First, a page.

Tribal gaming is having a moment right now.
It’s about business, certainly. But it’s also about economic independence and fending off perceived existential threats, not all of which involve their ability to derive wealth from gambling.
The power of the 110 federally recognized tribes in California was demonstrated in November when a coalition of Native American gambling companies funded a campaign to crush Prop 27, which would have allowed national operators like DraftKings and FanDuel to offer mobile and online sports betting in the state of 39 million residents.
“I don’t think it’s a moment. I think it’s about time,” Sheila Morago, executive director of the Oklahoma Indian Gaming Association, told Gaming Today. “In California, I think it was such a great job. [Anti-27 tribes] did the polling, they knew what they wanted, they knew exactly what the people in California wanted. And they were underestimated, I think, by companies coming in, especially from states that they don’t live in, assuming that they know how things work.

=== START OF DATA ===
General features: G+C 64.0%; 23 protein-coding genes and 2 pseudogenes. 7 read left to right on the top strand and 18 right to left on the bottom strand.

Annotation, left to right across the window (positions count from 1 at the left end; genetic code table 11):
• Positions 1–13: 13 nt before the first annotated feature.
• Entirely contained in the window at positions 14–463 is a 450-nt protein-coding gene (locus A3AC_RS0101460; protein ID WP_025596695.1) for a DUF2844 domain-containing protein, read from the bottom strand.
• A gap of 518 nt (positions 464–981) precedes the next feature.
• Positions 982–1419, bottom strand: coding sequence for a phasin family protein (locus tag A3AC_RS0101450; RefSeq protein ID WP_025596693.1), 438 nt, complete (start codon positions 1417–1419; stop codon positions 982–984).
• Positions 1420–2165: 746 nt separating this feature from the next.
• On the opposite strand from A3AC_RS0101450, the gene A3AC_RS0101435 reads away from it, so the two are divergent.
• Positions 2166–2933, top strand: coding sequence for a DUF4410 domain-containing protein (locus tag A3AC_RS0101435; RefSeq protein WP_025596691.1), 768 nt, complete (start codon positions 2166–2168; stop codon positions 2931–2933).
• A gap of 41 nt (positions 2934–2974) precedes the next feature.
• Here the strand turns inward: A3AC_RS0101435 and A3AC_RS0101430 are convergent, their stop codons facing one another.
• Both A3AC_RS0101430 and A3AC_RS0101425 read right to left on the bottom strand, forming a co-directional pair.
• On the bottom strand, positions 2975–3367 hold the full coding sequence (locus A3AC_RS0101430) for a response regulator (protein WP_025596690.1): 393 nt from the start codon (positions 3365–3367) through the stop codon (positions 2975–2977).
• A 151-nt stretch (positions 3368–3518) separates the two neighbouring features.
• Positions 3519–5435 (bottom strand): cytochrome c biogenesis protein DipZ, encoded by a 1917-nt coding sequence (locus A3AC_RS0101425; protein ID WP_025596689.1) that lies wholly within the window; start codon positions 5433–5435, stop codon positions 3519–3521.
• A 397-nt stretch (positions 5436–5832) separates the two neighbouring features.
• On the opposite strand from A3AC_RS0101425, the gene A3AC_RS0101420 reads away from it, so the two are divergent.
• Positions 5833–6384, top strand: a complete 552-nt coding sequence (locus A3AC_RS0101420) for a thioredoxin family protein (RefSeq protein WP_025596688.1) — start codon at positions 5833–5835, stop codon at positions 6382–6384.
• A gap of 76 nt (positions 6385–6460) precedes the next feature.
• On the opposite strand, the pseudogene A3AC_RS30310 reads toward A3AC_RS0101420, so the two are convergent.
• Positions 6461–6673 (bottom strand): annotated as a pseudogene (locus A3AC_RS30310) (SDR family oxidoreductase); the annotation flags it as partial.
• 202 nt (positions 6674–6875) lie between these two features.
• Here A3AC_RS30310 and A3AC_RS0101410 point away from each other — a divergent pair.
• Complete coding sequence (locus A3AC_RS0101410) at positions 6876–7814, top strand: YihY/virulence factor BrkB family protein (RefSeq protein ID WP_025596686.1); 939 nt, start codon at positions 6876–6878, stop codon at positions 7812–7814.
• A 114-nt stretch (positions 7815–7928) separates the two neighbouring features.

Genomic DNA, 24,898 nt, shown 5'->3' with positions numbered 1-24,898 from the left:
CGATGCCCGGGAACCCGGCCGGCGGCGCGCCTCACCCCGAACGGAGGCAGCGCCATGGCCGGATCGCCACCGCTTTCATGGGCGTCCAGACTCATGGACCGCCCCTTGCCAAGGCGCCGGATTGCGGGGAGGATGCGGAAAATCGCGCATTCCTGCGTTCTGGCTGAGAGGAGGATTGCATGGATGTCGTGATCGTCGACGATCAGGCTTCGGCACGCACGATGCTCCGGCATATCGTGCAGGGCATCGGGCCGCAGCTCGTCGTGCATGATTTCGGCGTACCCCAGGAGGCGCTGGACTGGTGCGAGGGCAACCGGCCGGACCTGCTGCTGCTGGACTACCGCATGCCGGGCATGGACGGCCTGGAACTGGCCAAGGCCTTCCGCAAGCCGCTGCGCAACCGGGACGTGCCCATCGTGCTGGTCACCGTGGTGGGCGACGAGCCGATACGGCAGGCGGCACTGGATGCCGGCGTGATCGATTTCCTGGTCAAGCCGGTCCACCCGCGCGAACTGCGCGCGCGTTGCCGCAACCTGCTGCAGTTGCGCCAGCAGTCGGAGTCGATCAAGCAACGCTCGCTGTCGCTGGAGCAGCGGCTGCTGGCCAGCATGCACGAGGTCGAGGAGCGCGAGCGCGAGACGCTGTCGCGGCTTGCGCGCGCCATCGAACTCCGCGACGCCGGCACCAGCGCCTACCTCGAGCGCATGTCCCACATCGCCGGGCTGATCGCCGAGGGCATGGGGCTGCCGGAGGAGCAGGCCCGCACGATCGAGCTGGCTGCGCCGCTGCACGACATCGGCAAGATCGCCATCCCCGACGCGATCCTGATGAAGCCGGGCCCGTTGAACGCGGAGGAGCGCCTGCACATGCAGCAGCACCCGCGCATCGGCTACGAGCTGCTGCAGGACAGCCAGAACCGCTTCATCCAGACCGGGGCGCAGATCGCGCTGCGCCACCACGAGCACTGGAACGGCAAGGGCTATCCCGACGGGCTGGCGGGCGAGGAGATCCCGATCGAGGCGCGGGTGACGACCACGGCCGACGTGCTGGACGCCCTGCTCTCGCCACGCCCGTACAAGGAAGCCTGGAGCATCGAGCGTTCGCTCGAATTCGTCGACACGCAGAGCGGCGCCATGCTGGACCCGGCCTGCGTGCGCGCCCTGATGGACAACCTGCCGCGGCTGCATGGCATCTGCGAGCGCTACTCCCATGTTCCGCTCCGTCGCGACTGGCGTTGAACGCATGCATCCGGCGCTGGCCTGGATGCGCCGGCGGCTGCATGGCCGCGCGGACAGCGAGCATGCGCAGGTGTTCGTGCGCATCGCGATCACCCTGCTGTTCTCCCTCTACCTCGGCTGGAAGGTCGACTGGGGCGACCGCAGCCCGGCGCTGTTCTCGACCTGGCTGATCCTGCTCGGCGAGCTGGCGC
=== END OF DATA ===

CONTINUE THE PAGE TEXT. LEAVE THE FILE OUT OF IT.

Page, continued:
“We’ve spent years and years developing these relationships with our state legislators, with the governor’s office in many states. They’re going to go to the tribes first and say, ‘Hey, what do you think?’ So I think it’s not just a moment. I think it’s about time that the tribes are actually flexing political muscle.” Tribes Among Few That Got Something out of Props Fight
Not all tribal entities opposed Prop 27, and the level of support for Prop 26, which would have allowed […]